Américas / July-August 1999
By Larry Luxner
LA PAZ, Bolivia -- Members of the Circulo Israelita in La Paz like to joke that when praying, they feel closer to God than any other Jewish congregation in the world. After all, at an altitude of over 4,000 meters, this is the highest synagogue on earth.
It is also one of the most remote, considering that fewer than 700 Jews live in this poor, mountainous and overwhelmingly Catholic country in the heart of South America.
"We are a small congregation, but we're very active," says Rabbi Palti Somerstein. "We have Shabbos services every Friday night and every Saturday morning and afternoon. We also have classes twice a week where the kids learn Hebrew and Jewish history."
When Somerstein, a conservative rabbi from Buenos Aires, arrived in La Paz four years ago, the tiny community had been without a religious leader for 20 years. And when he leaves in May, no one's sure where the next rabbi will come from.
The problem is that Bolivia's Jewish presence -- which began in the 16th century and reached its zenith right after World War II -- has been dwindling for decades.
According to historians, Jewish settlement in Bolivia dates from the colonial period, when "secret Jews" from Spain called Marranos arrived to work in vast silver mines of Potosí. Others are known to have been among the pioneers who founded Santa Cruz de la Sierra in 1557 under the leadership of Ñuflo de Chávez.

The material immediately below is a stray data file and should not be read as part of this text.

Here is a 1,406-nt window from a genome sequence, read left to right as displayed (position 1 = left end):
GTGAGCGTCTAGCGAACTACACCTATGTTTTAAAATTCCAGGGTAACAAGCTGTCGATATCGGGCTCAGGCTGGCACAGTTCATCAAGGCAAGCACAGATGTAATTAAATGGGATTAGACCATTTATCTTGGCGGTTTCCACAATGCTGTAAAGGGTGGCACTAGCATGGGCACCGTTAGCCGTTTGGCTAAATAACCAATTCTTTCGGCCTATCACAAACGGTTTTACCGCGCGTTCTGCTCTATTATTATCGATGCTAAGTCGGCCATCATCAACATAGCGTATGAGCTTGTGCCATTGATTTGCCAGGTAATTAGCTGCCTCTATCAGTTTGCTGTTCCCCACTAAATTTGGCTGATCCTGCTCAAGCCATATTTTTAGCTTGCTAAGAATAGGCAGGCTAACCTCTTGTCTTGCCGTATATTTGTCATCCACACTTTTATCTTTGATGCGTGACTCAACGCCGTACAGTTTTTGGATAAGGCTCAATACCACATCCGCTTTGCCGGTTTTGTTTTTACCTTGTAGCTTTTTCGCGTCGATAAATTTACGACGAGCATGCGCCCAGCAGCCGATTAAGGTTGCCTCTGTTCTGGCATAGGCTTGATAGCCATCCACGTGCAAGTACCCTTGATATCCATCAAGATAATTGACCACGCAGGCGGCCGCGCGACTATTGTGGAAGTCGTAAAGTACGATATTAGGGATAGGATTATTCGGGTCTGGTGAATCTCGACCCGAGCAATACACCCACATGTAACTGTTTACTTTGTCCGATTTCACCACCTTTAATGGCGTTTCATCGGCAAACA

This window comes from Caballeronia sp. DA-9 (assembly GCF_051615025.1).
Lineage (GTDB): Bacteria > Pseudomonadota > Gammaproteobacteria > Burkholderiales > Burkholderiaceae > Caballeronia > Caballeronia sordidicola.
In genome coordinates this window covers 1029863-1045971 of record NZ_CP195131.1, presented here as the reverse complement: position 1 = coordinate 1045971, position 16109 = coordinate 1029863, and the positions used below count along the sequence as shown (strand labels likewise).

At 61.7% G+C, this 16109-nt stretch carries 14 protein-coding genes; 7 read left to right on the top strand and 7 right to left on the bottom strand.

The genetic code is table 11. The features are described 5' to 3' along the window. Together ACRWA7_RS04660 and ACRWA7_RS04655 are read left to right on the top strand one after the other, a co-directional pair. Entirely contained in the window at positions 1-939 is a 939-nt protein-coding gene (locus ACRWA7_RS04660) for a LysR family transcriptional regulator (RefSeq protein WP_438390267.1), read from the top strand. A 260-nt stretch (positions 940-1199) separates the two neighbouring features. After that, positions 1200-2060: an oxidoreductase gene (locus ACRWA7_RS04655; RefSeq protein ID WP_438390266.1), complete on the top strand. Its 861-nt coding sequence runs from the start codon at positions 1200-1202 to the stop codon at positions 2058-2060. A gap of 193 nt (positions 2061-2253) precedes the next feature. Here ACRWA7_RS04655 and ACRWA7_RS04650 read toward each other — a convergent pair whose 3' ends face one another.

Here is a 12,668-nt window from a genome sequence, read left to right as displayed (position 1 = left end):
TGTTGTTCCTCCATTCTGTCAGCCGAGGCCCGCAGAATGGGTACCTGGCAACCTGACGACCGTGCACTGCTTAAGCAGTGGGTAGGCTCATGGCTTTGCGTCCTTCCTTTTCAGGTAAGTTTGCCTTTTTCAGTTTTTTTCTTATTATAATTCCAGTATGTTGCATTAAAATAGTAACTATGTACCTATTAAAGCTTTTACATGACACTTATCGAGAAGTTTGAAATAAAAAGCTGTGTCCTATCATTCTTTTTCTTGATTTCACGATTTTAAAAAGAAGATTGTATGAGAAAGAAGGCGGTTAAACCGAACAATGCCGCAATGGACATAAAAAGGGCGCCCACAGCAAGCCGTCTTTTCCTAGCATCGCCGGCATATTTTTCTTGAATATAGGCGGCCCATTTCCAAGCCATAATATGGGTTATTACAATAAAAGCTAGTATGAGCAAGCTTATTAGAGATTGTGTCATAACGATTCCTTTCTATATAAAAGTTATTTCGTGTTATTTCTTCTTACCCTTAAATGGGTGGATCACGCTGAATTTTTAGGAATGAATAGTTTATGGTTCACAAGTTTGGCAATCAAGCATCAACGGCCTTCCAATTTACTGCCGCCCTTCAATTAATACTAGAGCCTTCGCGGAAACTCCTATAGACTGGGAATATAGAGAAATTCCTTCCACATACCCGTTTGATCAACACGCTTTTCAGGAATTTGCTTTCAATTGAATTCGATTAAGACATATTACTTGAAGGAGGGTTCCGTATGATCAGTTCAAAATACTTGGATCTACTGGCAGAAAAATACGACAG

The real wave of Jewish immigration to Bolivia didn't begin, however, until the early 19th century. In 1905, a group of Russian Jews arrived in La Paz; several years later, a handful of Sephardic Jews came from Turkey and Syria. Yet as late as 1933, the year Hitler grabbed power in Germany, there were still only 30 Jewish families in the entire country.
Things changed rather suddenly with the rise of Nazi persecution in Europe. Unlike neighboring Peru, which kept a tight lid on immigration before and during World War II, Bolivia granted thousands of visas to stranded German, Polish and Russian Jews in search of a homeland. After the war, between 1946 and 1952, another wave of Jews -- Holocaust survivors from as far away as Shanghai -- settled in Bolivia. At its peak, the Jewish community in Bolivia numbered 10,000.
A recent Saturday afternoon visit to the Circulo Israelita along Calle Landaeta revealed 27 Spanish and Yiddish-speaking men, most of them well over 60 years old, praying in an old sanctuary on the building's fourth floor. Behind the synagogue is Bolivia's only mikveh, or ritual Jewish bath.
According to community leaders, 400 to 450 Jews today live in La Paz, with another 150 in Santa Cruz. In addition, maybe 50 Jews live in Cochabamba, which was once home to hundreds of Jewish families and to this day boasts Bolivia's most beautiful synagogue.
"Recently," says Rabbi Somestein, "we built an entire hospital -- the Centro Medico de Alto Obrajes -- in a very poor area of La Paz, together with a Lutheran German pastor and a Catholic priest," he said. "We're also working on an anti-discrimination project with the Conferencia Episcopal Boliviana and the Consejo Latinoamericano de Iglesias."
La Paz gynecologist Ricardo Udler, current president of the Circulo Israelita, says that despite the difficulties of being Jewish in Bolivia, the community's intermarriage rate is only 20% -- far lower than the 50% among Jews in the United States.
"Here, most Jews keep the Shabbos," he says proudly. "Not one Friday night goes by that we don't celebrate Shabbos."
"We do everything we can to preserve our Jewish traditions," says attorney Rene Dorfler, noting that, thanks to a stronger economy and the return of democracy, fewer Jews are leaving Bolivia these days. "Our priority is that our children maintain this tradition."